Joseph Touchette, who may be the oldest drag queen in New York City, has lived on the corner of Bank and West Fourth streets since 1956.
June 25, 2017
The wedding of Joseph Touchette, better known as Tish, was typical for New England in the years after the Second World War. A minister officiated; a hot buffet was served; a friend provided an apartment in Providence, Rhode Island, for the honeymoon. What was unusual was that Tish was the bride. His groom was Norman Kerouac, first cousin of Jack, and most of the guests who gathered at the reception hall outside of Providence were friends from a local gay club. Gay marriage would not be legal for decades, and even weddings staged as campy jokes were almost unheard of—but Tish’s friends had insisted. “That wedding bullshit was all started by a bunch of lesbians,” Tish, who is ninety-three, said recently. Some friends who worked at a Pawtucket bridal salon had offered to outfit the bridesmaids and to provide Tish with a lacy white wedding gown. “It was the first time I ever dressed in drag.” Seeing himself in the mirror, made up with rouge and lipstick, he was pleased with the results. “Somebody said, ‘Tish, you should be a female impersonator,’ ” and he agreed.
Tish, who may be the oldest drag queen in New York City, knew he wanted to be an entertainer from an early age. He grew up in Dayville, Connecticut, the eldest of seven children in a French Catholic, blue-collar family. Following his marriage to Norman, whom he met one night at an underground gay bar, Tish worked factory jobs and took dance and singing lessons at a prominent music academy in Providence; on weekends, he played the local clubs. After a few years, Tish and Norman broke up, and Tish decided to move to New York to focus on his career. “A drag queen is an amateur—a female impersonator is a professional,” he said. For forty years, Tish sang, danced, and amused audiences at clubs, many of them Mafia-owned, across the city and along the East Coast. “They would book us for a week and pa-pa-pa-pa, we’d stay for six months.” He remembers his audition at the Moroccan Village, a popular club on West Eighth Street during the nineteen-fifties, for which he sang “You’ll Never Know How Much I Love You”; he believes he got the job on the strength of his voice. “When the queens saw me taking out my dress in the changing room, they said, ‘You can’t wear that!’ What was good enough for Pawtucket would not work in New York.”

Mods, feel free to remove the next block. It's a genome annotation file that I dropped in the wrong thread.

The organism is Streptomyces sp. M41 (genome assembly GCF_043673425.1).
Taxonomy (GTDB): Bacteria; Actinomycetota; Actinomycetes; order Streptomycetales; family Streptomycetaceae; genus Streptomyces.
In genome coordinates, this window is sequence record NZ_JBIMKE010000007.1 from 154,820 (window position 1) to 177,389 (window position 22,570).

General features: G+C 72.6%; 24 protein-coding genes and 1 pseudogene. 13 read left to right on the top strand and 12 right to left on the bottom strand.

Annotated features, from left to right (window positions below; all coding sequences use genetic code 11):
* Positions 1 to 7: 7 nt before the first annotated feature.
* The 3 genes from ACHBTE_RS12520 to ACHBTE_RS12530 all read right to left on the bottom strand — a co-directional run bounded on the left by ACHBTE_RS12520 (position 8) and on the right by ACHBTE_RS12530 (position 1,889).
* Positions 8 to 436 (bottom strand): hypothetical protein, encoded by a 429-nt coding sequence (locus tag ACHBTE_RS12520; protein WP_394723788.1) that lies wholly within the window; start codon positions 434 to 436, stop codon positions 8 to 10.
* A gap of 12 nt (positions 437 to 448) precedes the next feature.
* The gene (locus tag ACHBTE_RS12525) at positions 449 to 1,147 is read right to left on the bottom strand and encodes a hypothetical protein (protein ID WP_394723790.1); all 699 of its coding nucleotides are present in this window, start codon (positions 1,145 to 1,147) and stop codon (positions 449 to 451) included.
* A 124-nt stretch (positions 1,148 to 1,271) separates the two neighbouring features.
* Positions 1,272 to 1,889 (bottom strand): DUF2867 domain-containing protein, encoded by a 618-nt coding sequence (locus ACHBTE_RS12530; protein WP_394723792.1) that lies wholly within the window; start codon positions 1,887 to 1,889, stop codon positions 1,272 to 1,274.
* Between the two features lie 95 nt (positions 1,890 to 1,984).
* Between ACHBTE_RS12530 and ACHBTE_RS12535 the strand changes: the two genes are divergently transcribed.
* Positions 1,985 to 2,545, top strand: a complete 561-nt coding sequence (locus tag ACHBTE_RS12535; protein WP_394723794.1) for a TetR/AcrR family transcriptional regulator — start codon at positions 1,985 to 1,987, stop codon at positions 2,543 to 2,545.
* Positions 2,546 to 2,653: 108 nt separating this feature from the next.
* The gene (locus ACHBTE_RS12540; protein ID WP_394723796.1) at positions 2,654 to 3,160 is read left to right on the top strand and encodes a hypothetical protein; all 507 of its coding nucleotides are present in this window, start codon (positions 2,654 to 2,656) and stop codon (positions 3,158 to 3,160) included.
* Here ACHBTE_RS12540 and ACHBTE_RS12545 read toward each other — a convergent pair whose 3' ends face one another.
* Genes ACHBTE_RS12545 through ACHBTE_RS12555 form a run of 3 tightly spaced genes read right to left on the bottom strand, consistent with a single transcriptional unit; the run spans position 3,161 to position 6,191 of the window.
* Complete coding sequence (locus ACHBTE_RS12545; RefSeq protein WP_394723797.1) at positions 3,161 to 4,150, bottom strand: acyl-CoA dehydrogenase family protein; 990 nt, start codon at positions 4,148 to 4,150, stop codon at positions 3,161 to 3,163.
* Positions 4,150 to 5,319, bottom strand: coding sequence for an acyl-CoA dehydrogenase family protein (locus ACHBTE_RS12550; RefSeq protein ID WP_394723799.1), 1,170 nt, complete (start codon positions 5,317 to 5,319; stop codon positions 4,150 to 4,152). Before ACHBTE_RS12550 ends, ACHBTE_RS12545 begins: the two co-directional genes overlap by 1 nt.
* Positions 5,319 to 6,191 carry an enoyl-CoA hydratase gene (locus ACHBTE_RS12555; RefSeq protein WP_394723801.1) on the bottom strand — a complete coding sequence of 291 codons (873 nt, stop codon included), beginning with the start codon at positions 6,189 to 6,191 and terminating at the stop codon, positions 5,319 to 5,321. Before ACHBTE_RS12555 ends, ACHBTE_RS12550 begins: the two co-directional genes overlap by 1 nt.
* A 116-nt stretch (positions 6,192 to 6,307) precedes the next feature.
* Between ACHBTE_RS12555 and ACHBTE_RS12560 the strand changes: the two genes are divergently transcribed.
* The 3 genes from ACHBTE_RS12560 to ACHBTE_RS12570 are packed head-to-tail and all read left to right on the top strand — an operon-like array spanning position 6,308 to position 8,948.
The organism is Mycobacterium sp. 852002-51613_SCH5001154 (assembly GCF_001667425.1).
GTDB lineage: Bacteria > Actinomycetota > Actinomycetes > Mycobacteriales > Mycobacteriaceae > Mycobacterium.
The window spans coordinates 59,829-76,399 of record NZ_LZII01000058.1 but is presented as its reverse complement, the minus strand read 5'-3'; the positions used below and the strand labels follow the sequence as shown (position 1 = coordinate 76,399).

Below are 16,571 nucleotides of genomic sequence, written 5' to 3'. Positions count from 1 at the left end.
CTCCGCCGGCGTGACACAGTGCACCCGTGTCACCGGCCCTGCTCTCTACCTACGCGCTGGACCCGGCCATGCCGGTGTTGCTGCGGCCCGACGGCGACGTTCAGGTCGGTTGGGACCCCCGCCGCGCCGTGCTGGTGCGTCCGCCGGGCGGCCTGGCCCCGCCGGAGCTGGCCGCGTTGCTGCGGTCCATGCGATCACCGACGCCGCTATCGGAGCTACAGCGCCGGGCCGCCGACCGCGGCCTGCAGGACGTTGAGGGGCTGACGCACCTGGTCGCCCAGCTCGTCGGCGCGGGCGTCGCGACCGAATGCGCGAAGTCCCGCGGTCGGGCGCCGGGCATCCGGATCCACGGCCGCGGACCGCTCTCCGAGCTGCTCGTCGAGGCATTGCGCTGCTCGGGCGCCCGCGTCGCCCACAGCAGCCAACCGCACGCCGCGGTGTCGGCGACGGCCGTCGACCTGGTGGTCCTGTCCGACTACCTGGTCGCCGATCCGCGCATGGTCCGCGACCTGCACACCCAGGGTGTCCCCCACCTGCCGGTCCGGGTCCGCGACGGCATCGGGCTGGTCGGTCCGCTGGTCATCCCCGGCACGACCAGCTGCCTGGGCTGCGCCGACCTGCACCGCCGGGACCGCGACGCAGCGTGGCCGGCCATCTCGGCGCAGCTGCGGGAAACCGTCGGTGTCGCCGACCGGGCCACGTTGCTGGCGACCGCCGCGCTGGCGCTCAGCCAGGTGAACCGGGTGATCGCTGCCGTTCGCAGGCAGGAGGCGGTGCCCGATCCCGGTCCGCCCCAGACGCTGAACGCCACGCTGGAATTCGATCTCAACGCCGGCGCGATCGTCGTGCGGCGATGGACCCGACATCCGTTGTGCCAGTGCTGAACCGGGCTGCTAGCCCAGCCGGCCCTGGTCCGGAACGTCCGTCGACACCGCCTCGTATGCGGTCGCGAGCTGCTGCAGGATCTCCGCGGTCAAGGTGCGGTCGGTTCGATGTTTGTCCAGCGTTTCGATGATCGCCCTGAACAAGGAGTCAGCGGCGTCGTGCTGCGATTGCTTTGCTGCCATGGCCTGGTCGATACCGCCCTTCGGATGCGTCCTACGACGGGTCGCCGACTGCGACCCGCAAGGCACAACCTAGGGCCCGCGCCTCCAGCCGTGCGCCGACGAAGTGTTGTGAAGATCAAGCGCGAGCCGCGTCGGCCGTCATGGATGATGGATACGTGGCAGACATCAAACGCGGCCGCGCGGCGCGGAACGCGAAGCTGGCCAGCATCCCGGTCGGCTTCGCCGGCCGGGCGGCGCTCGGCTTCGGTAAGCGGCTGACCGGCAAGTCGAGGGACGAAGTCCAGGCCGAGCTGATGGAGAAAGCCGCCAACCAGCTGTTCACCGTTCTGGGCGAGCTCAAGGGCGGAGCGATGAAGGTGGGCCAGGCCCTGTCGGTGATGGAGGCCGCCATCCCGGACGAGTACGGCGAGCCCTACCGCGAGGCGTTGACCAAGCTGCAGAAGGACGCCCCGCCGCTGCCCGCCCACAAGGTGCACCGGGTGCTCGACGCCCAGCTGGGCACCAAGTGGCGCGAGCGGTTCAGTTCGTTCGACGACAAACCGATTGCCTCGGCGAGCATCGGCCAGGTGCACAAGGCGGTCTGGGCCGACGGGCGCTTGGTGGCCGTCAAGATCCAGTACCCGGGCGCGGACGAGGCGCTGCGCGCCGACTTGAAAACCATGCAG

Since 1956, Tish has lived in a one-bedroom railroad apartment on the corner of Bank and West Fourth streets, across from a former travel agency that was later a Taoist decor shop, then a Little Marc Jacobs, and is now shuttered. He pays two hundred and fifty-six dollars a month in rent, and relies on food stamps, social security, and the nominal fee he charges an aspiring actor and chef, Derek, who sleeps on a pullout couch in the living room. (Derek’s name has been changed for this article.) Above the couch is a wall of framed photographs of Tish—you can recognize him by his nose, which is shaped like a teardrop—wearing blond wigs, long gowns, and feather boas. In other images, he is dressed as a man and wears his bleached hair in a pompadour. Beneath these photos is a small framed poster from a nineteen-sixties travelling act, “The French Box Revue,” in which the female impersonators are arranged in a grid, labelled with men’s names: Mr. Dayzee Dee, Mr. Jackie King, Mr. Bobby Dell, Mr. Tony St. Cyr, and Mr. Tish. As George Chauncey, a historian at Columbia, explained in an e-mail, female-impersonation acts were very different from contemporary drag shows, which are as much about creating queer communities as they are about entertainment. Clubs like the Moroccan Village generally attracted “heterosexuals looking for novelty” who were “astounded and fascinated by the beauty and glamor of the performers and their uncanny ability to ‘pass’ as the so-called ‘other sex.’ ”